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Beartown Review
Image via HBO


Beartown Serves Up Nordic Noir with a Focus on Family

Beartown is a Swedish thriller series based on the eponymous novel written by New York Times bestselling author Fredrik Backman.

For the community of Björnstad (Beartown), hockey is everything. A brutal crime puts into question their devotion to the sport on this Swedish import adapted from Fredrik Backman’s novel.

With a chilling opening in a breathtaking backdrop, Beartown starts off with a literal bang, setting up a gripping plot that draws one in instantly. Questions abound from the get-go. Who are these two running across the snowy landscape, one with a gun in pursuit of the other?

The dark mood is further enhanced by its contrast to the pristine landscape. It’s beautiful but harsh, and even deadly.

The show then switches gears and throws the audience into a much less tense story of a family returning to the patriarch’s hometown. The majority of Beartown Season 1 Episode 1 is lighthearted—one almost forgets the stand-off in the snow.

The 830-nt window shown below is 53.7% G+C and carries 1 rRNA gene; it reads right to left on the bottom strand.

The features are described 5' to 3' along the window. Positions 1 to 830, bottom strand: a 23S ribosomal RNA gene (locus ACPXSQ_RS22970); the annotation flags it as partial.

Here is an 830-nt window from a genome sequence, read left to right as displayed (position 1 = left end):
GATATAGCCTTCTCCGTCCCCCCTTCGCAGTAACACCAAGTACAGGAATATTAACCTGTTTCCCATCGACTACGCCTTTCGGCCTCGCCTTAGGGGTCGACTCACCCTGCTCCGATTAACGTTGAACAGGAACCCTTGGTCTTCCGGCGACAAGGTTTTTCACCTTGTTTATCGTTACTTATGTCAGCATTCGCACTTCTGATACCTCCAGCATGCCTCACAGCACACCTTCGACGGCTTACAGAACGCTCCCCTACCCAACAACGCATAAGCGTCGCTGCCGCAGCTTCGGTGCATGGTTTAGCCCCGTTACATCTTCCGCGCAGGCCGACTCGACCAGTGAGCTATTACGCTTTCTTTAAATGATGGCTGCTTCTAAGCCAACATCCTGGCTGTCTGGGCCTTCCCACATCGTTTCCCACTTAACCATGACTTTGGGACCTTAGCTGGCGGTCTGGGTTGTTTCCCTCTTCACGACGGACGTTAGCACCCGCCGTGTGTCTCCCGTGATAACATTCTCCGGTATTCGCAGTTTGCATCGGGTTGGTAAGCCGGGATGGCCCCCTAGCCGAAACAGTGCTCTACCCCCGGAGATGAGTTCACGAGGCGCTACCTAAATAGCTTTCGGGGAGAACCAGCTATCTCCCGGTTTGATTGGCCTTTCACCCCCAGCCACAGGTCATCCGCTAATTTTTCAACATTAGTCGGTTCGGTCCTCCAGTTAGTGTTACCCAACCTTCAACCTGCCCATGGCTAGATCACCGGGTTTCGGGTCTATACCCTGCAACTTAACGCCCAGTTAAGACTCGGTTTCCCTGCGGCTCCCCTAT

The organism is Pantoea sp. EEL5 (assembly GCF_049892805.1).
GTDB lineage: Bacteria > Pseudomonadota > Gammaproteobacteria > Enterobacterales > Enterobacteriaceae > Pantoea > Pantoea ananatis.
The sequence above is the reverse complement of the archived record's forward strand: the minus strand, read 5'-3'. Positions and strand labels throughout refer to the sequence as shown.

Beartown: 4 hockey players on the ice
Image via HBO

It’s a homecoming for retired NHL player, Peter Andersson (Ulf Stenberg), and a new adventure for his wife and children. The story gets caught up in the politics of the sport and the Andersson family adjusting to their new life. Maya (Miriam Ingrid) makes friends easily—her father is a hockey legend, after all—and has a flirtatious connection with classmate Kevin Erdahl (Oliver Dufåker).

Life goes on as normal in Beartown.